Ancient object identified after remaining a mystery for nearly 150 years

Experts have finally managed to shed a light on the origins of this ancient and mysterious golden relic which has baffled archaeologists for more than a century.

The small, flat golden plate was unearthed at a grave site with a female skeleton and coin beneath York Station in 1872.

But after nearly 150 years, the team at the Yorkshire Museum, working with experts from around the globe, have confirmed it is a Roman mouth plaque dating back to the third century.

Third century golden mouth plaque
Yorkshire Museum’s Assistant Curator of Archaeology Adam Parker holds a third century golden ‘mouth plaque’ (Danny Lawson/PA)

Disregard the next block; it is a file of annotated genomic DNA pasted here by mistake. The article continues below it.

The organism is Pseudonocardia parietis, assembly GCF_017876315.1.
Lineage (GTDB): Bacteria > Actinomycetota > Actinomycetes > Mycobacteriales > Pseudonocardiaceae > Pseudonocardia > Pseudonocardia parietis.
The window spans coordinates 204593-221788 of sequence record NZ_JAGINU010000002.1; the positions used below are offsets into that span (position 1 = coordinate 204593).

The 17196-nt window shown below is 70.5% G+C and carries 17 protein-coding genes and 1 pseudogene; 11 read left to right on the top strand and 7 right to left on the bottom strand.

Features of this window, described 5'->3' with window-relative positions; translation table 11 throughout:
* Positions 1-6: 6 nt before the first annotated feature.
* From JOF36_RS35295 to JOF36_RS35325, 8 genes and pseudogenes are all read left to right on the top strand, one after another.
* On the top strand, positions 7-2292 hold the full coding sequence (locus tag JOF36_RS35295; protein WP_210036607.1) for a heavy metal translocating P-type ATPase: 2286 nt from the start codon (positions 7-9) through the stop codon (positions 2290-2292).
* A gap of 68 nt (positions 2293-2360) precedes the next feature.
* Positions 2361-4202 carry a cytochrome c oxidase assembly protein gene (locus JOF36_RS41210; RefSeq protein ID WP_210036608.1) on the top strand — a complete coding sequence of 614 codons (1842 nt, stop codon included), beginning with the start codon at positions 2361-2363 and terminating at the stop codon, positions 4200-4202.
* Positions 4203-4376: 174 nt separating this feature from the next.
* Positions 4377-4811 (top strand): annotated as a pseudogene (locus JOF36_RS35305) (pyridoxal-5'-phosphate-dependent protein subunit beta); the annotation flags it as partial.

The 1,800-year-old plaque is the only example of its kind in Britain – and is one only 23 discovered worldwide.

The plaque would be used to cover the mouth of a dead body, and experts said it would usually be used by a person of high status.

But mystery still surrounds how and why it was used, with theories including it being a magical or medicinal amulet to protect the person in death, or a sinister talisman to silence or restrain them.

Read Full Story